Anyone can request a flyover -- the military is not allowed to favor one group over another -- although you may not get approved if you don't meet certain criteria.
Requesting a flyover is as simple as filling out a form on the Department of Defense (DoD) Web site. On DoD Form 2535, you can request various services, including:
- Static display
- Single aircraft demonstration
- Other aerial support
- Aerial demonstration team
If you select "aerial demonstration team," you can ask for the U.S. Army Golden Knights, U.S. Navy Blue Angels or another special team. "Other aerial support" may mean a parachute demonstration or a search and rescue group.
Expect to provide basic information about your event, such as when it's occurring and the location. You must also include crucial information about the elevation, size of the runway available (if possible) and the general type of site. It's also the requester's responsibility to offer details about any other aviation activity that may occur at the event.
The event must abide by certain guidelines that pertain to activities sanctioned by the government: It can't discriminate on any basis, nor can any organization sponsoring it. It must be open to the public. The event can't endorse one religion or political viewpoint over another. The event can't be designed to turn a profit for the sponsors. And often, the event organizers have to make space for military recruiters.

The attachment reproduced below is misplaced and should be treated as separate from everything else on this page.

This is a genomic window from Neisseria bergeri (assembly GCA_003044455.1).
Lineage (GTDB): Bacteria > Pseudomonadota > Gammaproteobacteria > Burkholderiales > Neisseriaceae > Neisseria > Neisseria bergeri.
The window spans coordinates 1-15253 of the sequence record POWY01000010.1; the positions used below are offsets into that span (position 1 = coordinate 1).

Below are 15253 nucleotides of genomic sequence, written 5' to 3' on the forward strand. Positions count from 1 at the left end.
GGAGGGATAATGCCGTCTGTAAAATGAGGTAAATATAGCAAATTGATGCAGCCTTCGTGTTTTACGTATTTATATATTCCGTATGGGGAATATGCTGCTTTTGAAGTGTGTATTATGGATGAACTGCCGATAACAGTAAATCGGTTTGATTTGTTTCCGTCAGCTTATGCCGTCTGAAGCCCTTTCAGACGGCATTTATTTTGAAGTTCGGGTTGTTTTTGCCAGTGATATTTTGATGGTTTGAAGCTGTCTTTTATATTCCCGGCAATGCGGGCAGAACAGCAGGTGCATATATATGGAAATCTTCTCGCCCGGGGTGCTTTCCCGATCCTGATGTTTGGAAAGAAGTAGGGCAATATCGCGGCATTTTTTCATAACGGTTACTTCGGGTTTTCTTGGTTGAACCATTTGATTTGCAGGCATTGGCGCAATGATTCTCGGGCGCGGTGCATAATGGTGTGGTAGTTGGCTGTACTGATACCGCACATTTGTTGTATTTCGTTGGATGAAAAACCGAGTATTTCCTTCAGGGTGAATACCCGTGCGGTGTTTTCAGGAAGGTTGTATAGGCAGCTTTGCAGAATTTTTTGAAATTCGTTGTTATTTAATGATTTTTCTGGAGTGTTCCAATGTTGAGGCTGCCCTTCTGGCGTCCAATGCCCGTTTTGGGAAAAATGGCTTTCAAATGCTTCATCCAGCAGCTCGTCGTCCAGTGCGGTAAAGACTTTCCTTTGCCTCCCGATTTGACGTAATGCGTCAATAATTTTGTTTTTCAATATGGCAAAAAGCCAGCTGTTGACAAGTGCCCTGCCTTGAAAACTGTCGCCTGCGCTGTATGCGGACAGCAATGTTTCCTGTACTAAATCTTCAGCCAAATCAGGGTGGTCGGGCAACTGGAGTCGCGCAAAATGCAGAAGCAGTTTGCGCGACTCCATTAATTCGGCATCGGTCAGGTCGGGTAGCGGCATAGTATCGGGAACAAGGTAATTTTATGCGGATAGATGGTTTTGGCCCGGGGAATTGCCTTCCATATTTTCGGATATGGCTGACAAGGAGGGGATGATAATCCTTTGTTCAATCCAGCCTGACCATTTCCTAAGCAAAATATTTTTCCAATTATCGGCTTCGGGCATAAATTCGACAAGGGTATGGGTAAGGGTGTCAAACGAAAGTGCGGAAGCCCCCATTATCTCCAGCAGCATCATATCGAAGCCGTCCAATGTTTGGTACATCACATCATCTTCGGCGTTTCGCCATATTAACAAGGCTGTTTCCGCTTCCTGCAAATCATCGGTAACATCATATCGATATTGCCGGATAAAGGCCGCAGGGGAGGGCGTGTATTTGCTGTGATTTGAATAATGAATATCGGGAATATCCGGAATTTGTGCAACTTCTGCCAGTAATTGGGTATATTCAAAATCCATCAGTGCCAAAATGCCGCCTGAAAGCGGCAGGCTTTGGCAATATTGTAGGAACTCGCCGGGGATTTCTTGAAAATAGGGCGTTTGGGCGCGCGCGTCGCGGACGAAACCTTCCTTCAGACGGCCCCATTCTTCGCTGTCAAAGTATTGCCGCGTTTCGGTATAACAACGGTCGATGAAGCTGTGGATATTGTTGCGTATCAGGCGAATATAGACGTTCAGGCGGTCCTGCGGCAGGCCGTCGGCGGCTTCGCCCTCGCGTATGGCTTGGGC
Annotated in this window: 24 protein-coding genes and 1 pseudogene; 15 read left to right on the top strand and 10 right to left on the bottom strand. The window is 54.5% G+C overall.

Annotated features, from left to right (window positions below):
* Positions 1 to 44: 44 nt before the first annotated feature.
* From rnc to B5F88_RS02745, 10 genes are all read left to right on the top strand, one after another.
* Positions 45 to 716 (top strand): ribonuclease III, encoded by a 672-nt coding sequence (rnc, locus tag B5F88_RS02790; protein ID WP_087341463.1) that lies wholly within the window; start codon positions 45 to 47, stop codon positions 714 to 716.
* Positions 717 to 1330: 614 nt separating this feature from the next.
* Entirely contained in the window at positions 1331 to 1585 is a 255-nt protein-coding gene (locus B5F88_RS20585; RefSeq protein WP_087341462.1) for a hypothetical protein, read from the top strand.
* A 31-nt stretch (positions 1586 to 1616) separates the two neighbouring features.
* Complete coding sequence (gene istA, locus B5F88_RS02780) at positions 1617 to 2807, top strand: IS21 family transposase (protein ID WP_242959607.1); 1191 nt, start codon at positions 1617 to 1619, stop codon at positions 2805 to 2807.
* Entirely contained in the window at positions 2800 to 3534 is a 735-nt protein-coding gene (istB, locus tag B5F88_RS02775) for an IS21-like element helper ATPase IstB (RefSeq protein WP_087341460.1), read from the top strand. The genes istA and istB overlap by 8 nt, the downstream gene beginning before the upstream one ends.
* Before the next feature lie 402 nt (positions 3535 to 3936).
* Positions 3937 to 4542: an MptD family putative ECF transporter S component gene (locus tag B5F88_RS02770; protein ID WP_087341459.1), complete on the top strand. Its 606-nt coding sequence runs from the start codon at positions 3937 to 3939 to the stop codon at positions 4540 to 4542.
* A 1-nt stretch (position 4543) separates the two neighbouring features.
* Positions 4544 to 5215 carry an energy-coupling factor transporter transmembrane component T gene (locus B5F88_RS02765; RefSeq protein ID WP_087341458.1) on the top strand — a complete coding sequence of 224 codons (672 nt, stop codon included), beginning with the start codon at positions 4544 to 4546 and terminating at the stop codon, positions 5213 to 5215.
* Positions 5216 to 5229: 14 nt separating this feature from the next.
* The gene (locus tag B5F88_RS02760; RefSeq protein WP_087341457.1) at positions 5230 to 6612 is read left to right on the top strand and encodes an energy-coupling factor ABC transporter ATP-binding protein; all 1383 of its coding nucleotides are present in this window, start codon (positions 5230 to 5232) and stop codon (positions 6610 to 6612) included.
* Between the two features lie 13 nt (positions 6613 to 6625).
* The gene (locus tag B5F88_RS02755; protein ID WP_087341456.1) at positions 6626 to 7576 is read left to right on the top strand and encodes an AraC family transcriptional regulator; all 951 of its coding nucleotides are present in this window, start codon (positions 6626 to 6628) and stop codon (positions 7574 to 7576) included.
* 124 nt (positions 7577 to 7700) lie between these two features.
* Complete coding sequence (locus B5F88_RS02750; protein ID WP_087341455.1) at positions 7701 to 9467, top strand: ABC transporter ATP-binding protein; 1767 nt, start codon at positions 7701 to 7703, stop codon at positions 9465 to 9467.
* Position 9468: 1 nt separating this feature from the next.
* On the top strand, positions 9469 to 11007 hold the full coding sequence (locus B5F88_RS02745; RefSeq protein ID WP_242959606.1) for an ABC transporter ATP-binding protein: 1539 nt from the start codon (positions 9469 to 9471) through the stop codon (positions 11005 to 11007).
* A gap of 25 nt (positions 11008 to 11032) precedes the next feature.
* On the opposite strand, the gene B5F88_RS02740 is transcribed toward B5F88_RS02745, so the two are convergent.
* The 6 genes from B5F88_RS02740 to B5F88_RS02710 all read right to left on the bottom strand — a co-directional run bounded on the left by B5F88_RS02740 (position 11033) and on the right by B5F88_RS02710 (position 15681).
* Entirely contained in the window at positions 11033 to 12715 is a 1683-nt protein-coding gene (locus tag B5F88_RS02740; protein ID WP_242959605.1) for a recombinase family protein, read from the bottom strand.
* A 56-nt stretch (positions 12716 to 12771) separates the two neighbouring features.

According to Form 2535, flyovers are supposed to be restricted to aviation-related events or events taking place in relation to "patriotic holidays" -- Armed Forces Day, Memorial Day, Independence Day, POW/MIA Recognition Day and Veterans Day [source: U.S. Air Force]. So technically, flyovers are not supposed to occur at sports events. Nevertheless, 440 sporting events had Air Force flyovers in 2005 and 2006, and during the same period, the Navy approved flyovers or parachute demos for 469 sporting events [source: Robbins].
If the event does involve planes in flight (and not a static display), then you will also have to coordinate with the local air traffic control authorities, and you may need to obtain air show waivers from the FAA up to 60 days in advance. If your request is approved, you may have to do the work in finding an available squadron. Or, you may be contacted by a squadron commander who viewed your approved request online.